Radicalisation of Islamic Societies Worldwide and its impact on negative Western perceptions of Islam
Victory by the Islamic militant group, Hamas in the Palestinian parliamentary elections (2006); the bombings in London’s underground railway system (2005); clashes between Islamic militants and security forces in Riyadh (2005); favourable election results for Muslim Brotherhood independent candidates in Egypt’s 2005 elections; the assassination of Theo van Gogh (2004); the Madrid bombings (2004) killing over 200 people, the Moscow theatre attack (2002); and the rise of militant Islamic groups across Muslim societies in predominantly secular countries such as Nigeria, France, UK, Indonesia and Malaysia all point to a development that has been well-documented. Islamic radicalism is on the rise among younger generation Muslims, not only within disadvantaged communities, but within the well-off and educated middle-class.
The infamous terrorist attacks of 11 September on the US did not mark the beginning of a Western response to Islamic militancy, but they initiated a global reaction to what many in the West saw as an attack on western values and secularism. However, the US-led coalition to drive out the Taliban from power in Afghanistan; the toppling of a hostile regime in Iraq; and the sweeping arrests of suspected al-Qaeda members following the fallout of the attacks in Southeast Asia, Western Europe, North America, the Middle East and North Africa as well as in East Africa did not wipe out the threat of Islamic fundamentalism.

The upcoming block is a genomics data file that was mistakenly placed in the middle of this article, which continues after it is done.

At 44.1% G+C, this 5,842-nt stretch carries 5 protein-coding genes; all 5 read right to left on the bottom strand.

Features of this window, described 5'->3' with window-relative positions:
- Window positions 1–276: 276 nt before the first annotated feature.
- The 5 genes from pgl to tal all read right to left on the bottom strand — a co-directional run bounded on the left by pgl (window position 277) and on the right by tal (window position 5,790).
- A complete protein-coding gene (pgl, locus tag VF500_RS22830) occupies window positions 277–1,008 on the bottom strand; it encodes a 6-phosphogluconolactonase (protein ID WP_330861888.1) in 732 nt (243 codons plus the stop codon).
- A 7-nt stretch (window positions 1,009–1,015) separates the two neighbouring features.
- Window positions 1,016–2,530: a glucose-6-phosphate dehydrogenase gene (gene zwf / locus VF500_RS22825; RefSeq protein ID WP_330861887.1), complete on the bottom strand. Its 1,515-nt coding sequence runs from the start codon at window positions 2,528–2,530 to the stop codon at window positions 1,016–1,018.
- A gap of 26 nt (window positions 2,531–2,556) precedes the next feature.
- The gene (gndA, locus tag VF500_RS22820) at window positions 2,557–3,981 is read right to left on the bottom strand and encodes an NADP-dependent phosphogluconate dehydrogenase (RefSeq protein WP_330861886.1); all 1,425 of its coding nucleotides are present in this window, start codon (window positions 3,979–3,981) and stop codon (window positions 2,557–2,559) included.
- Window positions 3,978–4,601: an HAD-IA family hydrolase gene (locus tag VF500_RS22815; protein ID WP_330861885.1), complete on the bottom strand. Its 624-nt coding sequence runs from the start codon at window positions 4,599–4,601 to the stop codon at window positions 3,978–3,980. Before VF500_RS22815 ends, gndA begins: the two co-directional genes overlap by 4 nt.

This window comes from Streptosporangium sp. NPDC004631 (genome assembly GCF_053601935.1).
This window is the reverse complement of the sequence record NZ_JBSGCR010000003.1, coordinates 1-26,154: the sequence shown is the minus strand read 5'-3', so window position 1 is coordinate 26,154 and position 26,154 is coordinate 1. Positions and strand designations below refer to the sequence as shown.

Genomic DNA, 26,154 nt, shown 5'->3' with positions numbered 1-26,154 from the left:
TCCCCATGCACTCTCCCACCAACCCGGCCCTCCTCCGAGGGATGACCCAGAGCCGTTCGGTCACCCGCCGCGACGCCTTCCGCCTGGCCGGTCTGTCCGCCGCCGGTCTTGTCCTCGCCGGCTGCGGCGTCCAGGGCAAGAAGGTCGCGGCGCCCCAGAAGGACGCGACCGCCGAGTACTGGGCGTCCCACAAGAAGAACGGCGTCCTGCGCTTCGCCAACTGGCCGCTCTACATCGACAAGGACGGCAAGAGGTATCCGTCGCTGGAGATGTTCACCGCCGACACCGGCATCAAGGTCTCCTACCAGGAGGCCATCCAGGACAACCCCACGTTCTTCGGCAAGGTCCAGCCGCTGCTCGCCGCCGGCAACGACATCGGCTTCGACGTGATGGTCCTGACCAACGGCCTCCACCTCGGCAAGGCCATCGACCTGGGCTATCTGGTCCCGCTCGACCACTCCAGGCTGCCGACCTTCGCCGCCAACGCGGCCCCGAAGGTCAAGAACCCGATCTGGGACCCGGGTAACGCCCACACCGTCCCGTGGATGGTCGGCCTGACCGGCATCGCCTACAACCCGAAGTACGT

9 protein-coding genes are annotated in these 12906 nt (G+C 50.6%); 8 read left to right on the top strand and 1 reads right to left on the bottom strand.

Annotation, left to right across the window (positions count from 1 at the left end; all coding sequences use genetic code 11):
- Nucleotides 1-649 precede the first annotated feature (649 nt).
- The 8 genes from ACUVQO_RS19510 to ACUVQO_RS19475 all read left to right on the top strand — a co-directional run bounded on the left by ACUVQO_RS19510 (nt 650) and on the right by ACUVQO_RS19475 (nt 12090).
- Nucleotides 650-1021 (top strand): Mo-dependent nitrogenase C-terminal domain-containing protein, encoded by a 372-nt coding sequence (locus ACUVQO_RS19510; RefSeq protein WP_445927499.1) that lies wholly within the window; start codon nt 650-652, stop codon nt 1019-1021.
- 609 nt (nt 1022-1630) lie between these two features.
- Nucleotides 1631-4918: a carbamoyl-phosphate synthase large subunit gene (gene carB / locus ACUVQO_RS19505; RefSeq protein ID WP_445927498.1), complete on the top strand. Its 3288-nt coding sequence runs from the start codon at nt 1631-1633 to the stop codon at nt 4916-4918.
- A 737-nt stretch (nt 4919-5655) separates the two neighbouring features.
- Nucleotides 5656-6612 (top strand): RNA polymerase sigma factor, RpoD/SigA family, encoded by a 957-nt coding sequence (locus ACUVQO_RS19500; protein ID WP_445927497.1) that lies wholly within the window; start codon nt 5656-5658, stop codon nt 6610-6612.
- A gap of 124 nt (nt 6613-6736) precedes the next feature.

Political leaders in both the West and the Middle East have failed to examine the underlining reasons that have helped to contribute to the radicalisation of Muslim societies in both predominantly Islamic and secular Western states. Equally important, a lack of effort and coordination by these governments to deal effectively with the root of the problems fuelling Islamic militancy in these societies have led to the increasing rate of indoctrination of Muslim youths in mosques, Islamic centres and schools. This has helped form the basis for the continued misunderstanding and a lack of sensitivity between Western secular and Islamic traditional principles.
This growing rift was recently highlighted following the publishing of the controversial editorial cartoons by Danish conservative daily newspaper Jyllands-Posten in September 2005. The decision by Flemming Rose, the cultural editor of Jyllands-Posten to publish a dozen cartoons depicting the Prophet Muhammad as a terrorist carrying a bomb, in another portraying him wielding a cutlass, while another had him state that there is no more room in paradise for suicide-bombers, stem from the difficulty experienced by Danish writer Kåre Bluitgen in finding artists to illustrate his children’s book about the Prophet because of fear of reprisals by Islamic militants. Since then a string of newspapers in various European states, including Spain, France, Italy, Belgium, Netherlands and in Scandinavia, have also reprinted some of the cartoons in the name of freedom of speech.
The response by Muslims around the world was overwhelmingly critical. Islamic traditions forbid any depiction of the Prophet Muhammad in any negative light. The Quran explicitly condemns idolatry, although it does not directly prohibit pictorial arts. Nevertheless, there are references in certain hadiths that explicitly condemn pictorial arts and any depiction of the Prophet Muhammad in any fashion. It was no surprise that these cartoons unleashed a storm of anger and retaliatory action.
A dozen Islamic countries called on the Danish government to take legal action against Jyllands-Posten in addition to submitting a formal apology to Muslims. But the Danes remained steadfast in their support of the independence of the media and the importance of free speech and expression. The government agreed to apologise only if Muslims were offended, while refusing to apologise for the publication of the cartoons.